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My Tongue is Trying to Kill Me.

Posted Apr 15 2014 11:19am

Oh my goodness. Y’all are never going to believe this.

Okay, so you know how I’ve been dealing with adrenal issues for the past year and a half? Well, the doctor who had been treating me (the only doctor who didn’t tell me my problems were all in my head) moved out of state. And I was a little panicky when I found that out, because the medication she prescribed for me? I really, really need it. Like a lot. And I was nervous I wouldn’t be able to find another doctor who would give it to me. But, fortunately, she gave me a referral, and I went to see my new doctor – let’s call him Dr. M – a few weeks ago.

He was wonderful. My first appointment lasted for about an hour and a half, and most of that time was spent talking about my entire medical history. I had notes, test results, a timeline (yay for blog archives), charts and graphs (yes, I’m serious), and he looked at them all and actually listened. It was miraculous.

He said he would continue to prescribe the medication that I am on (hallelujah), but that we needed to figure out why my adrenal glands crapped out on me and fix the source of the problem, rather than just treating the symptoms. So, he asked me to hop up on the examination table. He looked in my ears, and then he looked in my mouth.

And that’s where the fun began.

Dr. M: You have a really big tongue.

Me: {embarrassed laugh} I know.

Dr. M: No, you have a really big tongue.

Me: I know. My husband’s favorite party trick is to make me show people my huge tongue.

You're welcome.

There’s nothing I won’t do for this blog. You’re welcome.

Dr. M: Your tongue is so big it’s constricting your airway. This is why you have adrenal problems.

Me: Huh?

So, he went on to explain that my tongue is so big that it’s made the roof of my mouth higher/rounder than it should be, (“You could drive a Hotwheel car under there!” was the direct quote.) and it’s so big that it makes it hard for me to breathe… which means my body has been working overtime all the time, and that eventually caused my adrenal glands to give out.

He asked if I noticed that I got particularly winded when I exercised. I told him yes, and that I had trie d to make myself a runner many, many times, but I just couldn’t do it.

“Yeah,” he said. “There’s no way you could run with that tongue of yours!”

Then he told me he was going to have to refer me to a specialist to see if my big-ass tongue was going to require intervention. “But, I’m telling you right now, this is going to require intervention.” So I asked what the heck they do for a tongue that’s too big (I was immediately envisioning some sort of tongue-reduction surgery), and he said they’d have to make my mouth bigger. “You can’t pour ten gallons into a five gallon bucket.”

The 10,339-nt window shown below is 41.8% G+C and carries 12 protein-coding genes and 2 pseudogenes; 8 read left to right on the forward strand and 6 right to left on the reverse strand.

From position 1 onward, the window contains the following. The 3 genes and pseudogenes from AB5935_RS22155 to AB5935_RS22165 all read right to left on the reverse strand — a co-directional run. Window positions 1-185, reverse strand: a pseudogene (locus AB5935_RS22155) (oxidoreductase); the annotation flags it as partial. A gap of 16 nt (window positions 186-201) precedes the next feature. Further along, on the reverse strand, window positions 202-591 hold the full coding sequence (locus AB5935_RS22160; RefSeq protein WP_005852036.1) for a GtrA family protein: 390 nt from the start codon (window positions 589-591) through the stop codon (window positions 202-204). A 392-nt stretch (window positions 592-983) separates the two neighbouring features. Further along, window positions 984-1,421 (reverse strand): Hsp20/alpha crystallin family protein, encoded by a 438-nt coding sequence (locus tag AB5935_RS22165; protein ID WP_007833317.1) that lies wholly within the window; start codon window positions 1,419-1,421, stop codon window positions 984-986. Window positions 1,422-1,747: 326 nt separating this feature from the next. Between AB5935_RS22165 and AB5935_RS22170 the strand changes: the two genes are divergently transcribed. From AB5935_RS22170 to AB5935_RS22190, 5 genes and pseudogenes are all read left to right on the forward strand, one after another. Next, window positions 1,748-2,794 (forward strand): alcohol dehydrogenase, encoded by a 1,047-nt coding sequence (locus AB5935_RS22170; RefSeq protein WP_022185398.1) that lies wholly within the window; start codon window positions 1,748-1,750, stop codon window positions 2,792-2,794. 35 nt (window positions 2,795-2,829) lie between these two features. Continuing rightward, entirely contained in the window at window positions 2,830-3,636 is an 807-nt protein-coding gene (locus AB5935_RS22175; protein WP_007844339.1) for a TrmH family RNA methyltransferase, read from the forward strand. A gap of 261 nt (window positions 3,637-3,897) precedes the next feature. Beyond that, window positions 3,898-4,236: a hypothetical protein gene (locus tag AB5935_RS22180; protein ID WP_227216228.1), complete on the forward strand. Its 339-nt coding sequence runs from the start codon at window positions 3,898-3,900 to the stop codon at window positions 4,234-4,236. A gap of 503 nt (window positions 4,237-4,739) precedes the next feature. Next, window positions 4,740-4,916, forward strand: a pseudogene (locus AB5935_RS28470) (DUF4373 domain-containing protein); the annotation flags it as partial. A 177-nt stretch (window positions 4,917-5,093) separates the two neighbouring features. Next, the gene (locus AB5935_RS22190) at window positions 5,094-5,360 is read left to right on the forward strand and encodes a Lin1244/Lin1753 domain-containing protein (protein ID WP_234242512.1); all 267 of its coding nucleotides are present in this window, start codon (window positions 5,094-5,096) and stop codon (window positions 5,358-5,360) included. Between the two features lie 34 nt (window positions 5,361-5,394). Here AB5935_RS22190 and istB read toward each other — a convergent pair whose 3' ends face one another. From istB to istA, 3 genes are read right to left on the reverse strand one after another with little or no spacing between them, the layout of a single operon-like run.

It simultaneously sounded like the craziest thing I had ever heard and made perfect sense.

He left the room for a minute, and I immediately started texting Andy, Jenny, and my friend Gina. Andy’s response? “I could have told the doctors that a long time ago.” Jenny’s was “W. T. F.” Gina’s was “Can I laugh at you or is it too soon? I hope the intervention includes forking it.”

My support network, gotta love it.

Anyway… the specialist he referred me to is an orthodontist, and I went to see him a couple of weeks later. He made an impression of my mouth and took all kinds of x-rays, including some sweet 3D pictures of my skull, and I returned last week for the results.

photo (67)

He said my tongue is too big.

Let me provide you with a couple of quotes inspired by the X-rays of my head.

“As you can see here, your tongue encompasses everything and spills out the back.”


“Your tongue shouldn’t be so overwhelming.”

Once again, I texted these gems to my nearest and dearest. Gina’s response to that? “Any course of treatment? I hope you have to have your tongue cut off and a bird tongue transplanted cuz that would be funny.”

The X-rays showed that my body has made a number of adaptations to compensate for my giant tongue. My jaw sockets are flatter than they should be, and aren’t positioned correctly. Something’s supposed to be pointing at 2:00 and mine is pointing at 11:00. Or vice versa. I’m a little fuzzy on the details (I was taking notes, but I was too busy writing down the funny things he said to catch the specifics). My esophagus is pinched in the middle, instead of being round. And the top of my spinal column is stick straight, where it should be curved.

Basically, my respiratory system is inefficient and it makes it hard to get enough oxygen. He looked at a sleep study I had done at the beginning of this adrenal mess, and could see several points throughout the night where my body released adrenaline in order to keep my oxygen level up, which means a couple of things – I am not getting good/restorative sleep, and my adrenal glands are on overdrive all the time, even when I’m asleep.

The treatment? (No, not a bird tongue transplant.)

One of these sweet contraptions:


I have to wear that for a few months to prepare myself for the real deal.


Braces. For 18 months. At age 35. Because my tongue’s too big.

I couldn’t make this stuff up.

So stay tuned – this adventure is sure to be bloggable!

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